The world’s biggest hotel groups have come under renewed pressure to cut operating contracts in Russia after Best Western and Hyatt became the first to terminate deals with Russian hotel owners.
The Ukrainian Hotel and Resort Association has slammed international hotel companies for failing to take the ‘ethical stance’ of Best Western, which removed its six Russian hotels from its website this month after sending a letter to partners indicating that she was withdrawing from the country. .
US hotel group Hyatt said it had terminated its “association, contracts and relationship” with a Hyatt Regency hotel in Moscow and “suspended the provision of services” to Hyatt Regency Sochi.
Hotel groups have been slower than other consumer-facing businesses to boycott Russia or scale back operations amid international condemnation of its invasion of Ukraine.
Retailers like H&M and Nike have closed stores, while international brewers, like Heineken and Carlsberg, are divesting their Russian divisions.
The UHRA, which represents 130 hotel companies in Ukraine, said hoteliers were “refusing to change their position in continuing their operations in Russia” in order to “gratify shareholders” despite an escalation in the dispute.
While all major groups have halted new hotel development in Russia and opened hotels for Ukrainian refugees, Ivan Loun, UHRA’s international relations manager, said that was not enough.
“There is a big part of the whole problem, which is morale, business ethics, human rights and international law. That is the whole reasoning why they should be out,” a- he declared.
Accor, which operates 52 hotels in Russia, the most of any international chain, said it had terminated corporate clients and loyalty program partners, but added that exiting franchise agreements was a challenge.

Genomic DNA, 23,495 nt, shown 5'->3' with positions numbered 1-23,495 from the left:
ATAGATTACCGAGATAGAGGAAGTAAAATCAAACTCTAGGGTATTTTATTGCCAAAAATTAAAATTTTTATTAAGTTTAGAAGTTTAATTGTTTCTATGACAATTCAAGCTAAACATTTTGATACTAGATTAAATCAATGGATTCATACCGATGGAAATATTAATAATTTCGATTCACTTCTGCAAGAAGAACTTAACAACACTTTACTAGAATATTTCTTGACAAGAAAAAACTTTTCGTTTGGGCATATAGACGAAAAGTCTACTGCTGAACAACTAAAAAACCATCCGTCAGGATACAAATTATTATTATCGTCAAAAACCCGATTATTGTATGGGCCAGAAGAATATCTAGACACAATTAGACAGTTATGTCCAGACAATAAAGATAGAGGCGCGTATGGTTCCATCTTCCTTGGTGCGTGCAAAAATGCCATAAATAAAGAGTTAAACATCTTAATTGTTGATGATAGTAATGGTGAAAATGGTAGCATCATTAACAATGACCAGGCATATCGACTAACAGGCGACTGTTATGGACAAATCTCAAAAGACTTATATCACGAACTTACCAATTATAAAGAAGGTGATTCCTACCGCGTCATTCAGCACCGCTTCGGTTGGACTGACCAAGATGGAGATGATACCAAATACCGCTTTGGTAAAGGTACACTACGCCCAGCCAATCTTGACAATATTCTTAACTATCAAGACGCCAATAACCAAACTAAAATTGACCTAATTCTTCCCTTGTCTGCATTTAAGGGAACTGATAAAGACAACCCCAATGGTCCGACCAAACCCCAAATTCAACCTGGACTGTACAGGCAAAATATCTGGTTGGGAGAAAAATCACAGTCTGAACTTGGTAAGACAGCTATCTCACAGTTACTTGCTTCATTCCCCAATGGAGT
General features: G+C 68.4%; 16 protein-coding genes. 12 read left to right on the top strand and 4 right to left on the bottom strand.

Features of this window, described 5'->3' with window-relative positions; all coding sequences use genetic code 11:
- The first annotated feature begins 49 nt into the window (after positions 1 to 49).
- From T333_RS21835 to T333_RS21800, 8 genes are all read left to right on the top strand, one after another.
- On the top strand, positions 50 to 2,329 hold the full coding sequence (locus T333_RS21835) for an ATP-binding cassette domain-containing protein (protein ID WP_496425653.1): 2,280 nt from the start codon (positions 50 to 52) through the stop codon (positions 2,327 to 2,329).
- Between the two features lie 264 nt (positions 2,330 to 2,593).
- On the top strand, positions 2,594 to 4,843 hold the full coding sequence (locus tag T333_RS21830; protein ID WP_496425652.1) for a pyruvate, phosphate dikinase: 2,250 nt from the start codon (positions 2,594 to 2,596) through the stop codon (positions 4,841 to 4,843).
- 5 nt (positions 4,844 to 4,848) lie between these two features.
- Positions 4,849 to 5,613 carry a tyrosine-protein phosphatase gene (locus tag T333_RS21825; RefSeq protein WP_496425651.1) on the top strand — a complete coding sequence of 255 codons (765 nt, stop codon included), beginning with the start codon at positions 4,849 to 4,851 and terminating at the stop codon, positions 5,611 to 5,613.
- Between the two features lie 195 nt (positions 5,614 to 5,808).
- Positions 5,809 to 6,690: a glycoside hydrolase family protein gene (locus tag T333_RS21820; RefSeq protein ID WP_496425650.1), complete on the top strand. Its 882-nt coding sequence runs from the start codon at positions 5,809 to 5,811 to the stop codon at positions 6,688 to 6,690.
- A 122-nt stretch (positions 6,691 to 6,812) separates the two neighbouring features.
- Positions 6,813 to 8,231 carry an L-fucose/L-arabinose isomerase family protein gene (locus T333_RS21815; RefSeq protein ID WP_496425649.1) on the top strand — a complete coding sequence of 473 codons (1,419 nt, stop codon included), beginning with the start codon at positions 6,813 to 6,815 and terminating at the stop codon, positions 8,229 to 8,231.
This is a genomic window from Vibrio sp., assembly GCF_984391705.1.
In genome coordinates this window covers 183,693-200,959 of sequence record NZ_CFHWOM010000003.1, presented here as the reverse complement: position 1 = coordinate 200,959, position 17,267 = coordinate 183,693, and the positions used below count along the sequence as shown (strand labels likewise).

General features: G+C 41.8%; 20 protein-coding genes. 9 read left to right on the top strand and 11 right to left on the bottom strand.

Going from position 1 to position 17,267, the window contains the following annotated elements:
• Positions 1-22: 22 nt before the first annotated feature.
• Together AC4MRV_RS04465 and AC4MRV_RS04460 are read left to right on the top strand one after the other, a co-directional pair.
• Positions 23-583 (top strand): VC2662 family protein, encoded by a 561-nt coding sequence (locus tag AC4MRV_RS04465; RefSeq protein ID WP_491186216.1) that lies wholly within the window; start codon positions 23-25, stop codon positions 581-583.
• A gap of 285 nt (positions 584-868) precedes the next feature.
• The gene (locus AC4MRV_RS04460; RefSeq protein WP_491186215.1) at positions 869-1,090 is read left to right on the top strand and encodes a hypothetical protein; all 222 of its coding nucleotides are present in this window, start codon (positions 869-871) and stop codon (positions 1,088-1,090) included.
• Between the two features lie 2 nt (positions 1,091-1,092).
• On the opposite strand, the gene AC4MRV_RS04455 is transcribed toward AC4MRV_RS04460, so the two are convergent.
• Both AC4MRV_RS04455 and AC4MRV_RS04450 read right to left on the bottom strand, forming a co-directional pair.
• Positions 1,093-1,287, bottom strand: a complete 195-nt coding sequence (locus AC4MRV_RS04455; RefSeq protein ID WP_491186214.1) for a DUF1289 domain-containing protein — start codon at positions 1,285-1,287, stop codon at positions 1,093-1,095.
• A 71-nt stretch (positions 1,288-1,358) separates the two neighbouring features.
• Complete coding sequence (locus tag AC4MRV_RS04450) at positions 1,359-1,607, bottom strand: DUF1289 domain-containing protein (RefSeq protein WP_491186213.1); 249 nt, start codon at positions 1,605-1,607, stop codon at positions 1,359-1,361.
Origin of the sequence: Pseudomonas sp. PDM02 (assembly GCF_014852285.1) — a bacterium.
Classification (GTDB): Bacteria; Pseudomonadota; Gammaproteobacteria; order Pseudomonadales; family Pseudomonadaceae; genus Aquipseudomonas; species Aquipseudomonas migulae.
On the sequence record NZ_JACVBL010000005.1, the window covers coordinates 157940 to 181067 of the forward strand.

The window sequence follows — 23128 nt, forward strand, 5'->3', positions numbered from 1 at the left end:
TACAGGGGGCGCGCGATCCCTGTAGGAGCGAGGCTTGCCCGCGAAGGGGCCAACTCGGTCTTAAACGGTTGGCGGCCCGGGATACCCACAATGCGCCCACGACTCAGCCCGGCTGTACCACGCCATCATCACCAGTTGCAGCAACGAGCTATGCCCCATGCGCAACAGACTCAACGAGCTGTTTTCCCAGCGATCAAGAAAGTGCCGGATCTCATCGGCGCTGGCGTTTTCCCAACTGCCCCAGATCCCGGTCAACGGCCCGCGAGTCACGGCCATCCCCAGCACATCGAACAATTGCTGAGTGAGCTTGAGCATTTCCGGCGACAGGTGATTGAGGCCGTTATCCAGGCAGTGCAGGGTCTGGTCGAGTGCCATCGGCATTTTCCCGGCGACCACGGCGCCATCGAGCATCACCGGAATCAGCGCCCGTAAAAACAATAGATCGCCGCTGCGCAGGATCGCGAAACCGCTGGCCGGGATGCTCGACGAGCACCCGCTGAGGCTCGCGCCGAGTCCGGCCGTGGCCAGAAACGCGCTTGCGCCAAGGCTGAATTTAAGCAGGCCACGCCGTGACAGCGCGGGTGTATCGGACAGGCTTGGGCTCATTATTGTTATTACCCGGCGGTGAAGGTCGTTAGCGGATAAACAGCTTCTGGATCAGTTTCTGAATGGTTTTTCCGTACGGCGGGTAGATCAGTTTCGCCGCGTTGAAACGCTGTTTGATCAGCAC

A person familiar with Accor’s Russian operations said the severing of ties with business partners in Russia had already led to “serious legal implications” for the group.
Marriott and InterContinental Hotel Group, which both own more than 25 hotels in Russia, said they were looking into deals with franchise partners and Russian hotel owners, but said it was a process. “complicated”.
UHRA said it also received a “private notification” from the Paris-based Louvre Hotels Group that it intended to “leave Russia soon”. The Louvre did not respond to requests for comment.
Russian hotels belonging to major chains such as Marriott, Hilton and Radisson can still be booked through the companies’ websites and apps, and using their loyalty points.
“You simply shouldn’t be able to book a room with points – which is a room that Marriott International pays for – in Russia today, and yet with just a few taps on the Bonvoy app, you can,” said Gary Snyder, consultant to several Marriott franchisees.
Marriott said it was “committed to meeting our legal obligations” but “at this time” loyalty members could still use their points in Russia.
The hoteliers maintain that the contracts established with the franchisees are more complicated and that the termination could, in any case, not be enforced in Russia even if the action were recognized as legal by European or American courts.
The InterContinental hotel in Kabul, for example, still bears the group’s name even though IHG no longer operates in Afghanistan.
The difficulty of reducing pre-agreed contracts is also underscored by the fact that Hyatt is moving forward with the opening of a new hotel next month in Rostov-on-Don, a resort near the Ukrainian border, despite the end of operations in other Russian hotels.
Hyatt said it is reviewing contracts for unopened hotels. He is making a new announcement about his Russian activities this week.